The council approved a resolution calling on war crimes investigators to “urgently conduct a comprehensive and independent inquiry into recent events in Eastern Ghouta.”
With 29 votes in favour, 14 abstentions and four opposed, the UN’s top rights body instructed the UN-backed Commission of Inquiry for Syria to probe alleged atrocities in the area, battered by a Russia-backed regime assault that began on February 18.
The resolution, tabled by Britain, specifically condemned “the indiscriminate use of heavy weapons and aerial bombardments against civilians, and the alleged use of chemical weapons in Eastern Ghouta”.
But the commission of inquiry, set up in 2011 shortly after the Syrian conflict began, must first survive a vote later this month on extending its mandate.
If the probe goes ahead, the commission was asked to report back on its findings during the next council session in June.
The resolution, first tabled by Britain during an emergency council session last Friday, initially met with so much opposition that the final vote needed to be postponed until Monday.
UN human rights chief Zeid Ra’ad Al Hussein had warned Friday of “likely war crimes, and potentially crimes against humanity” in the enclave, and insisted that the perpetrators would not “get away with this.”
– ‘Saturated with lies’ –
Russia does not currently hold a seat on the council — which has 47 members rotating on three-year terms — but it took the floor Friday as an observer state to condemn the text, as did the Damascus government, and proposed multiple amendments.
Those amendments, slammed by the US as “an attempt to divert the council’s attention,” were all rejected by the rights body.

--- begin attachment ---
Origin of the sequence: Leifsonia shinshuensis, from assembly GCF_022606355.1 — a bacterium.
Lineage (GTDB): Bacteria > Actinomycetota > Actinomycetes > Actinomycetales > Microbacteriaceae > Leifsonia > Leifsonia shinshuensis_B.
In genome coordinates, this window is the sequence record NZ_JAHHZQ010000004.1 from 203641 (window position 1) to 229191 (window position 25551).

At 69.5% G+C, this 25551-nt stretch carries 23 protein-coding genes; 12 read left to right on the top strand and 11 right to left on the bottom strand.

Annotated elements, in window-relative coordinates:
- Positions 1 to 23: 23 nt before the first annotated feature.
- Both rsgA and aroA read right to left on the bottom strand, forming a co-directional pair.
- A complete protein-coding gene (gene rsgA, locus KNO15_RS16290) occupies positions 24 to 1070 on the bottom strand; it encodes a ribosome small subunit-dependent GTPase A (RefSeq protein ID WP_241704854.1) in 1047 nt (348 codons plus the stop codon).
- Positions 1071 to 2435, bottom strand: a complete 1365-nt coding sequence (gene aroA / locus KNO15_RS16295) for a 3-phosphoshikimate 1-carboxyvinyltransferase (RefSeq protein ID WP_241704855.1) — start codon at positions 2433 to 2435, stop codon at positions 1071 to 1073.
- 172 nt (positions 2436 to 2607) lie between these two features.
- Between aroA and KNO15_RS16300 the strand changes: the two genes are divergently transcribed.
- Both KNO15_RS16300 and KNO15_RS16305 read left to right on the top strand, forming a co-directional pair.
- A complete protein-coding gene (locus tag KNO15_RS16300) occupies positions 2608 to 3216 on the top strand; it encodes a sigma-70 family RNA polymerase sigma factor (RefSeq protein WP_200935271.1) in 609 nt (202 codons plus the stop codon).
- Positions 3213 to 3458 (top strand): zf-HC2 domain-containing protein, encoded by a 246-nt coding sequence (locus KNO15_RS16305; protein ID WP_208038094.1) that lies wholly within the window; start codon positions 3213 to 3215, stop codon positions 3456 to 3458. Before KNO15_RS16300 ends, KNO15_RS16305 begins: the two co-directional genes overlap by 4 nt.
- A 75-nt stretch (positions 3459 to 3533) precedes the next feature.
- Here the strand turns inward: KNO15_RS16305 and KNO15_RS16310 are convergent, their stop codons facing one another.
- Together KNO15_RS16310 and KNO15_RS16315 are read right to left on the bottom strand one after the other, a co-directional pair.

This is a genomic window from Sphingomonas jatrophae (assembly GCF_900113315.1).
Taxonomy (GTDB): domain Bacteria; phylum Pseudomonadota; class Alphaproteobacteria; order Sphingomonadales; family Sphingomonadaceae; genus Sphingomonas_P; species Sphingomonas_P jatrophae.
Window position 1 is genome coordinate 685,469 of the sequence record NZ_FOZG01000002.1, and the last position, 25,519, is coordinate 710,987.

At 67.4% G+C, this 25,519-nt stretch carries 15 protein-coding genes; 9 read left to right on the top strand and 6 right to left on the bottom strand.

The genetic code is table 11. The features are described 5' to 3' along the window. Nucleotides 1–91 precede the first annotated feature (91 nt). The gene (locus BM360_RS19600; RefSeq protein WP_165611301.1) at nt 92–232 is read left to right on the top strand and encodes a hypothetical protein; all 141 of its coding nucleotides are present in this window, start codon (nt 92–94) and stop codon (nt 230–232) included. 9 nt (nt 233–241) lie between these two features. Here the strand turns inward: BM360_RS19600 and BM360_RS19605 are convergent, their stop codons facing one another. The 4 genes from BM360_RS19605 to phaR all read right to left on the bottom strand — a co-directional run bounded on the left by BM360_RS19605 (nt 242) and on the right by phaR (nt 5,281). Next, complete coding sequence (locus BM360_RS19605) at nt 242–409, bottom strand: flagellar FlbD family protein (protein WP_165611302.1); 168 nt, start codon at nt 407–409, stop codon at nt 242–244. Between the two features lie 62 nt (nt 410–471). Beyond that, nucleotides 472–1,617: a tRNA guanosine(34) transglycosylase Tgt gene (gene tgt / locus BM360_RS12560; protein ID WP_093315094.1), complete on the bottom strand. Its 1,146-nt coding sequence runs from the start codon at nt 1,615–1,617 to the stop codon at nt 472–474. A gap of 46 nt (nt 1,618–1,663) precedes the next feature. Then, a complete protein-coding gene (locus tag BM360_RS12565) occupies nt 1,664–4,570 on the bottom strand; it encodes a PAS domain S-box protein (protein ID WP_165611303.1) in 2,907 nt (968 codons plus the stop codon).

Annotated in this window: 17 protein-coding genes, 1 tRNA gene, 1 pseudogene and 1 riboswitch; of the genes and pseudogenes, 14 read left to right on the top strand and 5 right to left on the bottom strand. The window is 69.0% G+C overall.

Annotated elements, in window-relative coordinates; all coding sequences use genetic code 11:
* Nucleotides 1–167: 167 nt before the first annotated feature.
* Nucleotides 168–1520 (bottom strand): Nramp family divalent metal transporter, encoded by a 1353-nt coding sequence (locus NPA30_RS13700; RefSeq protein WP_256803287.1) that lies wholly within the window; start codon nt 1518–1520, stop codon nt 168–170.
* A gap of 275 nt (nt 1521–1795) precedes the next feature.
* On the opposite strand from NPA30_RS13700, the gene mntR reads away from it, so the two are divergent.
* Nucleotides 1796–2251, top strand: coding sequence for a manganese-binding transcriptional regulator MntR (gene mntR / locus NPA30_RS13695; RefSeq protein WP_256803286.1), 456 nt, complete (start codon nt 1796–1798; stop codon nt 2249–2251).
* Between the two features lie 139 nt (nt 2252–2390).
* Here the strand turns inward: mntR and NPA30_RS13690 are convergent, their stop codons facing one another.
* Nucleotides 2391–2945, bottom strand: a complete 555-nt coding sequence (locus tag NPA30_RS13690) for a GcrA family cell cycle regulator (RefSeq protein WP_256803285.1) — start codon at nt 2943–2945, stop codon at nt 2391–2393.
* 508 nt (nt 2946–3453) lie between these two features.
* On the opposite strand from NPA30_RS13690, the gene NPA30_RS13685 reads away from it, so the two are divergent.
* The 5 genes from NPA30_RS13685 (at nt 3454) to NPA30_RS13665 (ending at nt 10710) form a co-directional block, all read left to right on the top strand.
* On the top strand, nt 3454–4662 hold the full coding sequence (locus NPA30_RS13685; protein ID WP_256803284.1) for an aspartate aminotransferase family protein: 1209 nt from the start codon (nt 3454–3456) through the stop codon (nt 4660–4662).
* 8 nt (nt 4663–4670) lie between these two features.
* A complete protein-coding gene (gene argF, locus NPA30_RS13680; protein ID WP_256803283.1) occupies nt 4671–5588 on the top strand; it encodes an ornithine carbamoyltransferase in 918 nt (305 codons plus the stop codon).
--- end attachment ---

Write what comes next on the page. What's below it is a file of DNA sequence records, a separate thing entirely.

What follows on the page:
In an attempt to address some of the criticism, text authors removed references to “war crimes and crimes against humanity”, and added a mention of the “growing number of civilian casualties in Damascus”, from missiles lobbed by rebels in Eastern Ghouta.
Russia’s representative Aleksei Goltiaev nonetheless slammed the text as being based on media reports “saturated with lies,” and said it was “entirely removed from the situation on the ground”.
Syrian ambassador Hussam Edin Aala described the adopted text as “subjective and politicised”.
Monday’s resolution also demanded immediate humanitarian access to the area where 400,000 residents have lived under siege from the regime since 2013 and face severe food and medicine shortages.
That appeared to have been granted instantaneously, with the UN and the Red Cross saying that a convoy had finally made it into the enclave on Monday, despite continued violence on the ground.
More than two weeks of air strikes, artillery and rocket fire have left more than 700 civilians dead and three quarters of housing damaged in the enclave.